“We’re going to be able to build a supply chain around these efforts in Michigan,” she said.
While nearly a third of the world’s semiconductor chips are made with polysilicon from Hemlock Semiconductor, the vast majority of the chips themselves are made in Asia. A $76 billion investment to boost U.S. chip production was signed by Biden on Tuesday.
Alaimo, of the Michigan Chamber, said the provisions could incentivize more companies to move into the EV and renewables manufacturing market, or relocate aspects of their production from overseas.
“Will it have that immediate effect?” he said. “That’s really tough to know.”
Tax credits for EVs, solar panels and more
The bill includes $80 billion in rebates for people who buy electric vehicles, green appliances such as electric induction cooktops, and rooftop solar panels. It’s a major infusion of cash designed to speed up the transition away from fossil fuel-based transportation, electricity and heating.
One analysis, by the green energy nonprofit Rewiring America, found that people who benefit from the bill’s various subsidies could save up to $1,800 in annual energy bills.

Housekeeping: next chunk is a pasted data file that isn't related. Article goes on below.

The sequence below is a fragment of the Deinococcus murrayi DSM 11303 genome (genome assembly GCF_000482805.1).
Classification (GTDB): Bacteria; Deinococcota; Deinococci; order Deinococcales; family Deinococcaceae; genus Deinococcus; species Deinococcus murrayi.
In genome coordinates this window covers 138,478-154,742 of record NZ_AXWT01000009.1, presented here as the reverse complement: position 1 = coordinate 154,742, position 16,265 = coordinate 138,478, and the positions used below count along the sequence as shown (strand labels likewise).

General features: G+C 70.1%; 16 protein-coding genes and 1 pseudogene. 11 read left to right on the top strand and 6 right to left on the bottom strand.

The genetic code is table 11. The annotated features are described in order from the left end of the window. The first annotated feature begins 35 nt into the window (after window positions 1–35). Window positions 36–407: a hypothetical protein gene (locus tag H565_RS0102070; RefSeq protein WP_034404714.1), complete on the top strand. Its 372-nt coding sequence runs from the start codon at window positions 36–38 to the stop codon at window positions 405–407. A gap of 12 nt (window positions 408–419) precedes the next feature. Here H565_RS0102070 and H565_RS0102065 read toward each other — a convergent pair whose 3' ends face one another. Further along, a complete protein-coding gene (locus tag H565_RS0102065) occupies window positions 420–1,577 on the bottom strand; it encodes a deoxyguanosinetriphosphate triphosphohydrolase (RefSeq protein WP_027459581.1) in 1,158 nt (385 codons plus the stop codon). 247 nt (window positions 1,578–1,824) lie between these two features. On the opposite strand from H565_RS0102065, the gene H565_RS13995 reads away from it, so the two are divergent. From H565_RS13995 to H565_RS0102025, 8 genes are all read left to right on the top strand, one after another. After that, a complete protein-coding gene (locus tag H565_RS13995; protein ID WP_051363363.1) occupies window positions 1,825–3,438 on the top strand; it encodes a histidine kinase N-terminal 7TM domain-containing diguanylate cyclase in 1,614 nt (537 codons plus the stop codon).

Conan Smith, president and CEO of the Michigan Environmental Council, said those provisions will address a difficult piece of the energy transition: Homes are massive sources of carbon pollution. While technology exists to better insulate homes and transition them away from fossil fuel heating and electricity, Smith said high up-front costs can make it tough to “get consumers and their households to make the right choices.”
“Incentives are essential if we’re going to crack the nut on a very complicated sector of emitters,” he said.
EV buyers could also win big.
Today, taxpayers can get a credit of up to $7,500 for buying electric vehicles. But a cap on eligible cars-per-automaker means cars from some companies, including GM and Tesla, are no longer eligible.
The new bill would eliminate the cap, while adding a new credit for used EV purchases. But it’s generating mixed reviews from automakers, who warn that because the bill ties tax credits to North American battery manufacturing, many automakers won’t qualify since their batteries and battery components are sourced abroad.
“That’s a missed opportunity at a crucial time and a change that will surprise and disappoint customers in the market for a new vehicle,” said John Bozzella, president and CEO of the national automotive trade association Alliance for Automotive Innovation.
Stabenow called the domestic manufacturing requirement “very, very concerning” and expressed hope for some flexibility after the bill is finalized.
Question marks around environmental justice